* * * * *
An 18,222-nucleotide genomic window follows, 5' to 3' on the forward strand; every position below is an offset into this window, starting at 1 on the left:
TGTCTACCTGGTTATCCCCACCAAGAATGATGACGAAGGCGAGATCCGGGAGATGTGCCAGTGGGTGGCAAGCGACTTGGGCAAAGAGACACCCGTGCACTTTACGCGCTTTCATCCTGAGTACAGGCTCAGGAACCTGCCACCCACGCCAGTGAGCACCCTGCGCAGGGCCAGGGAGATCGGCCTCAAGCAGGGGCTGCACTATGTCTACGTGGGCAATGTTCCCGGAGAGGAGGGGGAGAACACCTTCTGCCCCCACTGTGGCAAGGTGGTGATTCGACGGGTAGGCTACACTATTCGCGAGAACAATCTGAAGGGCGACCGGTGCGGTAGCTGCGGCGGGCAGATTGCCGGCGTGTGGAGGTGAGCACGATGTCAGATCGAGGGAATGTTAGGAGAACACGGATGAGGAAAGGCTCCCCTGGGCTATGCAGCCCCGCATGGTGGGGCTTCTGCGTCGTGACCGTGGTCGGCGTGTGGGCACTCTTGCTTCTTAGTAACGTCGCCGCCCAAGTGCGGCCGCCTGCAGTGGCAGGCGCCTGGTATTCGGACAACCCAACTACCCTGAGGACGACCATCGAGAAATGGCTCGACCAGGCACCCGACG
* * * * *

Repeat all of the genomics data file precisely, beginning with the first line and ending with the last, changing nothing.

An 18,222-nucleotide genomic window follows, 5' to 3' on the forward strand; every position below is an offset into this window, starting at 1 on the left:
TGTCTACCTGGTTATCCCCACCAAGAATGATGACGAAGGCGAGATCCGGGAGATGTGCCAGTGGGTGGCAAGCGACTTGGGCAAAGAGACACCCGTGCACTTTACGCGCTTTCATCCTGAGTACAGGCTCAGGAACCTGCCACCCACGCCAGTGAGCACCCTGCGCAGGGCCAGGGAGATCGGCCTCAAGCAGGGGCTGCACTATGTCTACGTGGGCAATGTTCCCGGAGAGGAGGGGGAGAACACCTTCTGCCCCCACTGTGGCAAGGTGGTGATTCGACGGGTAGGCTACACTATTCGCGAGAACAATCTGAAGGGCGACCGGTGCGGTAGCTGCGGCGGGCAGATTGCCGGCGTGTGGAGGTGAGCACGATGTCAGATCGAGGGAATGTTAGGAGAACACGGATGAGGAAAGGCTCCCCTGGGCTATGCAGCCCCGCATGGTGGGGCTTCTGCGTCGTGACCGTGGTCGGCGTGTGGGCACTCTTGCTTCTTAGTAACGTCGCCGCCCAAGTGCGGCCGCCTGCAGTGGCAGGCGCCTGGTATTCGGACAACCCAACTACCCTGAGGACGACCATCGAGAAATGGCTCGACCAGGCACCCGACG